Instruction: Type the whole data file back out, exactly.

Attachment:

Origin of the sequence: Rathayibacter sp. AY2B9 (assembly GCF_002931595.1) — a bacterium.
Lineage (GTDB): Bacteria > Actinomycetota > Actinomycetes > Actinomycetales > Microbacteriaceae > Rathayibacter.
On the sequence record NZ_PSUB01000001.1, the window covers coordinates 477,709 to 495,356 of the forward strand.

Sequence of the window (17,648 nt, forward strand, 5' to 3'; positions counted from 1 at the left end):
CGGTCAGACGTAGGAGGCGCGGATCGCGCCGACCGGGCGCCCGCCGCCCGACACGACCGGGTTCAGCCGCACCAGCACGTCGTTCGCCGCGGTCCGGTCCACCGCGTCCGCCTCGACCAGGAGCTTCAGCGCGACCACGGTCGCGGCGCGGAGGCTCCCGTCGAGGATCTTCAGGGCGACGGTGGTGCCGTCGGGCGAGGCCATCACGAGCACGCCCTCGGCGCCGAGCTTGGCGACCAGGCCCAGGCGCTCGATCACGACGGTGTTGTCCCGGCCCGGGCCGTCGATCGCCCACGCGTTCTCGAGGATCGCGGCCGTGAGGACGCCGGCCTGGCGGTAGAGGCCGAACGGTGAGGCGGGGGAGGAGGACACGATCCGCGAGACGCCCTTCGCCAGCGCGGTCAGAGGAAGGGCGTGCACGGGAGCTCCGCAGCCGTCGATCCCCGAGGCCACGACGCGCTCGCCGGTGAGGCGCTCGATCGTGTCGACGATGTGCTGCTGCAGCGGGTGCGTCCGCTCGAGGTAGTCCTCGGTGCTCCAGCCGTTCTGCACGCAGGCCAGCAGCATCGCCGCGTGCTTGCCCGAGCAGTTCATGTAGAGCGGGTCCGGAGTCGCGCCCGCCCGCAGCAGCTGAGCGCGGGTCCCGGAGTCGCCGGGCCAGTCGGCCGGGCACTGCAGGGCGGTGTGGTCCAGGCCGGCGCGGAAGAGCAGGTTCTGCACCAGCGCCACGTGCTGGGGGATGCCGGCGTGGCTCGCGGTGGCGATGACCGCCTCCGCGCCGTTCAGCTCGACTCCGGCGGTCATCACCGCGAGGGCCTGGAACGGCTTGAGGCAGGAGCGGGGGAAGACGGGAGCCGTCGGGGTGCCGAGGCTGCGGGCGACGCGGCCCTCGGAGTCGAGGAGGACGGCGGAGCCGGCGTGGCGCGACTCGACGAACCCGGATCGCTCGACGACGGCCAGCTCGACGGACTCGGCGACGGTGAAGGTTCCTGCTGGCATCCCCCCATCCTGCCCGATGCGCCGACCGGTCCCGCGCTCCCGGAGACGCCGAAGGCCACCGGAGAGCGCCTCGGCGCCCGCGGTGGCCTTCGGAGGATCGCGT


Origin of the sequence: Rathayibacter sp. AY2B9 (assembly GCF_002931595.1) — a bacterium.
Lineage (GTDB): Bacteria > Actinomycetota > Actinomycetes > Actinomycetales > Microbacteriaceae > Rathayibacter.
On the sequence record NZ_PSUB01000001.1, the window covers coordinates 477,709 to 495,356 of the forward strand.

Sequence of the window (17,648 nt, forward strand, 5' to 3'; positions counted from 1 at the left end):
CGGTCAGACGTAGGAGGCGCGGATCGCGCCGACCGGGCGCCCGCCGCCCGACACGACCGGGTTCAGCCGCACCAGCACGTCGTTCGCCGCGGTCCGGTCCACCGCGTCCGCCTCGACCAGGAGCTTCAGCGCGACCACGGTCGCGGCGCGGAGGCTCCCGTCGAGGATCTTCAGGGCGACGGTGGTGCCGTCGGGCGAGGCCATCACGAGCACGCCCTCGGCGCCGAGCTTGGCGACCAGGCCCAGGCGCTCGATCACGACGGTGTTGTCCCGGCCCGGGCCGTCGATCGCCCACGCGTTCTCGAGGATCGCGGCCGTGAGGACGCCGGCCTGGCGGTAGAGGCCGAACGGTGAGGCGGGGGAGGAGGACACGATCCGCGAGACGCCCTTCGCCAGCGCGGTCAGAGGAAGGGCGTGCACGGGAGCTCCGCAGCCGTCGATCCCCGAGGCCACGACGCGCTCGCCGGTGAGGCGCTCGATCGTGTCGACGATGTGCTGCTGCAGCGGGTGCGTCCGCTCGAGGTAGTCCTCGGTGCTCCAGCCGTTCTGCACGCAGGCCAGCAGCATCGCCGCGTGCTTGCCCGAGCAGTTCATGTAGAGCGGGTCCGGAGTCGCGCCCGCCCGCAGCAGCTGAGCGCGGGTCCCGGAGTCGCCGGGCCAGTCGGCCGGGCACTGCAGGGCGGTGTGGTCCAGGCCGGCGCGGAAGAGCAGGTTCTGCACCAGCGCCACGTGCTGGGGGATGCCGGCGTGGCTCGCGGTGGCGATGACCGCCTCCGCGCCGTTCAGCTCGACTCCGGCGGTCATCACCGCGAGGGCCTGGAACGGCTTGAGGCAGGAGCGGGGGAAGACGGGAGCCGTCGGGGTGCCGAGGCTGCGGGCGACGCGGCCCTCGGAGTCGAGGAGGACGGCGGAGCCGGCGTGGCGCGACTCGACGAACCCGGATCGCTCGACGACGGCCAGCTCGACGGACTCGGCGACGGTGAAGGTTCCTGCTGGCATCCCCCCATCCTGCCCGATGCGCCGACCGGTCCCGCGCTCCCGGAGACGCCGAAGGCCACCGGAGAGCGCCTCGGCGCCCGCGGTGGCCTTCGGAGGATCGCGT